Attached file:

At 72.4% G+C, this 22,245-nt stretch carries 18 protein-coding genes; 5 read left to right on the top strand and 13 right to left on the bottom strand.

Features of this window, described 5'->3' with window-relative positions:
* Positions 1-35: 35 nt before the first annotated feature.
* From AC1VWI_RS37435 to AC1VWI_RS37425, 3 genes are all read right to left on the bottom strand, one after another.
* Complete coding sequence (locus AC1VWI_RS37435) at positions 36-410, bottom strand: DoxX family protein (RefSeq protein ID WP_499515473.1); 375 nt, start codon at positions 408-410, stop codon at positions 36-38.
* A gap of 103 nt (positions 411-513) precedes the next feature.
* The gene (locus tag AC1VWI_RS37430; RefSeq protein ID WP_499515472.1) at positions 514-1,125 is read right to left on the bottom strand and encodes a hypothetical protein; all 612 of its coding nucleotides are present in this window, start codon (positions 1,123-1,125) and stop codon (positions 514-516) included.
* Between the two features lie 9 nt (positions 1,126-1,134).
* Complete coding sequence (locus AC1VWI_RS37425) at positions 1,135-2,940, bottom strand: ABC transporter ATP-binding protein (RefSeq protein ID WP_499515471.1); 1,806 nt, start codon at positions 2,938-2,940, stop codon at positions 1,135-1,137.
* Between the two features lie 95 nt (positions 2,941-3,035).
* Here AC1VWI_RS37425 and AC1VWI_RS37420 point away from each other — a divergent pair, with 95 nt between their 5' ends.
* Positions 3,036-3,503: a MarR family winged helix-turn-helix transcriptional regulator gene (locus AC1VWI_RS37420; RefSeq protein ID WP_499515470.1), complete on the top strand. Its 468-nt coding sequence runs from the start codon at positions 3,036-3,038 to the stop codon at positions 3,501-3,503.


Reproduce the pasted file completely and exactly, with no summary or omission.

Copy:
At 72.4% G+C, this 22,245-nt stretch carries 18 protein-coding genes; 5 read left to right on the top strand and 13 right to left on the bottom strand.

Features of this window, described 5'->3' with window-relative positions:
* Positions 1-35: 35 nt before the first annotated feature.
* From AC1VWI_RS37435 to AC1VWI_RS37425, 3 genes are all read right to left on the bottom strand, one after another.
* Complete coding sequence (locus AC1VWI_RS37435) at positions 36-410, bottom strand: DoxX family protein (RefSeq protein ID WP_499515473.1); 375 nt, start codon at positions 408-410, stop codon at positions 36-38.
* A gap of 103 nt (positions 411-513) precedes the next feature.
* The gene (locus tag AC1VWI_RS37430; RefSeq protein ID WP_499515472.1) at positions 514-1,125 is read right to left on the bottom strand and encodes a hypothetical protein; all 612 of its coding nucleotides are present in this window, start codon (positions 1,123-1,125) and stop codon (positions 514-516) included.
* Between the two features lie 9 nt (positions 1,126-1,134).
* Complete coding sequence (locus AC1VWI_RS37425) at positions 1,135-2,940, bottom strand: ABC transporter ATP-binding protein (RefSeq protein ID WP_499515471.1); 1,806 nt, start codon at positions 2,938-2,940, stop codon at positions 1,135-1,137.
* Between the two features lie 95 nt (positions 2,941-3,035).
* Here AC1VWI_RS37425 and AC1VWI_RS37420 point away from each other — a divergent pair, with 95 nt between their 5' ends.
* Positions 3,036-3,503: a MarR family winged helix-turn-helix transcriptional regulator gene (locus AC1VWI_RS37420; RefSeq protein ID WP_499515470.1), complete on the top strand. Its 468-nt coding sequence runs from the start codon at positions 3,036-3,038 to the stop codon at positions 3,501-3,503.